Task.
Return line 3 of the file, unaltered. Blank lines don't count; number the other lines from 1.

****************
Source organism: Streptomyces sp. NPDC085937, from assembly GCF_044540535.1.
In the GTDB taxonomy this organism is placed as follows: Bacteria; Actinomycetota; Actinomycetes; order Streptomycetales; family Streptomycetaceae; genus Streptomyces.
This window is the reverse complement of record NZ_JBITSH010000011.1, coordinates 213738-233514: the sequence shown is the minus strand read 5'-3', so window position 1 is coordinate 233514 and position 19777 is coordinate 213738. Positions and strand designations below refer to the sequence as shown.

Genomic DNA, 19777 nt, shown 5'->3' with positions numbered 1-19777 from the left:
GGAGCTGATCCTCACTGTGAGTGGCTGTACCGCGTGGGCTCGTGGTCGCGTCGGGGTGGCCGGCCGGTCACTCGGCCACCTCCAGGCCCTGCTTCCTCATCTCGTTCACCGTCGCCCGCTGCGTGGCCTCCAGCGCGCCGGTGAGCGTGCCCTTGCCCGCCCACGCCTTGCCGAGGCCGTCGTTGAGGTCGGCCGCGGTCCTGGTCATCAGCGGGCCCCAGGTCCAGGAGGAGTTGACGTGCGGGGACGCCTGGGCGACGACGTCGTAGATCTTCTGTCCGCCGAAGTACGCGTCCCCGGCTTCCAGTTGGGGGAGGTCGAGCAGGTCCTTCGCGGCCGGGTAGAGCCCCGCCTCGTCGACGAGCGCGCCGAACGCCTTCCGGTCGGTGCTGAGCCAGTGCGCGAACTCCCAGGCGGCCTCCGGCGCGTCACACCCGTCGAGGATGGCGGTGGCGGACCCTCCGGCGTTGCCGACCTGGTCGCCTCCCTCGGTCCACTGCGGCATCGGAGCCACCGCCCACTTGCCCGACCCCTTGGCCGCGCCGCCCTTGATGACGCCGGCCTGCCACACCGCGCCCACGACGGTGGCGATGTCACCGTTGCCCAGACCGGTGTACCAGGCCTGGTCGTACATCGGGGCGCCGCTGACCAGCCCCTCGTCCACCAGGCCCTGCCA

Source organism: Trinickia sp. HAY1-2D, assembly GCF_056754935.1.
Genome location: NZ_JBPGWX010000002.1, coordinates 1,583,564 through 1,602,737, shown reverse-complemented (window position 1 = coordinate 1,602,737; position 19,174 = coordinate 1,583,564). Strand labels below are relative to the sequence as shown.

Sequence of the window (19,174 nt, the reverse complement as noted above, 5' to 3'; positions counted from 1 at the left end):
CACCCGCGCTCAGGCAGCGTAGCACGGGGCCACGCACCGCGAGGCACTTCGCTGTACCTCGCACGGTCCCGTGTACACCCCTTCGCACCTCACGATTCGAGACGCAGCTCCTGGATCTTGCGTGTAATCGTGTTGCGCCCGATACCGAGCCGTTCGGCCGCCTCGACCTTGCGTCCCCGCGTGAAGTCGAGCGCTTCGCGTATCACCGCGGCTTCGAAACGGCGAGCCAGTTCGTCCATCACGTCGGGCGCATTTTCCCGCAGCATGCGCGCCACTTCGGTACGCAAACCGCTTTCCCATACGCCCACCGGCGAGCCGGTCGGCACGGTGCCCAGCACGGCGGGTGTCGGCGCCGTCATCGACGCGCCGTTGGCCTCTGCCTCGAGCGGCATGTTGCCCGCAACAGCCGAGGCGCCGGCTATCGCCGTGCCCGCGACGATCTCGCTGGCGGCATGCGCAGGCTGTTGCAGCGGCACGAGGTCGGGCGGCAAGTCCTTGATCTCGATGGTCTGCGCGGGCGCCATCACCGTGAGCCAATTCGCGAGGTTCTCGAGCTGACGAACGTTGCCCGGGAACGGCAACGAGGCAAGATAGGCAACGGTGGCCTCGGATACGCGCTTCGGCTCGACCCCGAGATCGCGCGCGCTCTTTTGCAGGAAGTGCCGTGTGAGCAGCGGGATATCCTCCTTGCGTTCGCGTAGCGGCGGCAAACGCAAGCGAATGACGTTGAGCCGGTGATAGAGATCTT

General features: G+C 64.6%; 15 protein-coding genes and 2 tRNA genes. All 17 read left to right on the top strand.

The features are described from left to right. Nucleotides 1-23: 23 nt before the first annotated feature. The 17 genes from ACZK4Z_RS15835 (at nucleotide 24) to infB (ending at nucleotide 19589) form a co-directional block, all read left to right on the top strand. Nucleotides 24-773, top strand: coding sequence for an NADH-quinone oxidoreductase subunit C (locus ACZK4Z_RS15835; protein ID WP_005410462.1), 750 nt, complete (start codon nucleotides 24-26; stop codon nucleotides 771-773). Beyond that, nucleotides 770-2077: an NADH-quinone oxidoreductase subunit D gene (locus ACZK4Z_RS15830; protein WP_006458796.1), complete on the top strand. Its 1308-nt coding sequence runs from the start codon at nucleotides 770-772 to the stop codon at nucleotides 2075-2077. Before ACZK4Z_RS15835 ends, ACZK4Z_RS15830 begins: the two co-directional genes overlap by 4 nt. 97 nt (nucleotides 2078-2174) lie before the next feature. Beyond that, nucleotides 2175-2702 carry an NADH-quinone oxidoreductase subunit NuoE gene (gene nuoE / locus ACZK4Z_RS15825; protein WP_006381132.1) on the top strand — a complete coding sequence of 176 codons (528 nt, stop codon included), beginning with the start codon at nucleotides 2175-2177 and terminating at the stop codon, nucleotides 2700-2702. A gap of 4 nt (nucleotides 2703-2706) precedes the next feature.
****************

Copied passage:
This window is the reverse complement of record NZ_JBITSH010000011.1, coordinates 213738-233514: the sequence shown is the minus strand read 5'-3', so window position 1 is coordinate 233514 and position 19777 is coordinate 213738. Positions and strand designations below refer to the sequence as shown.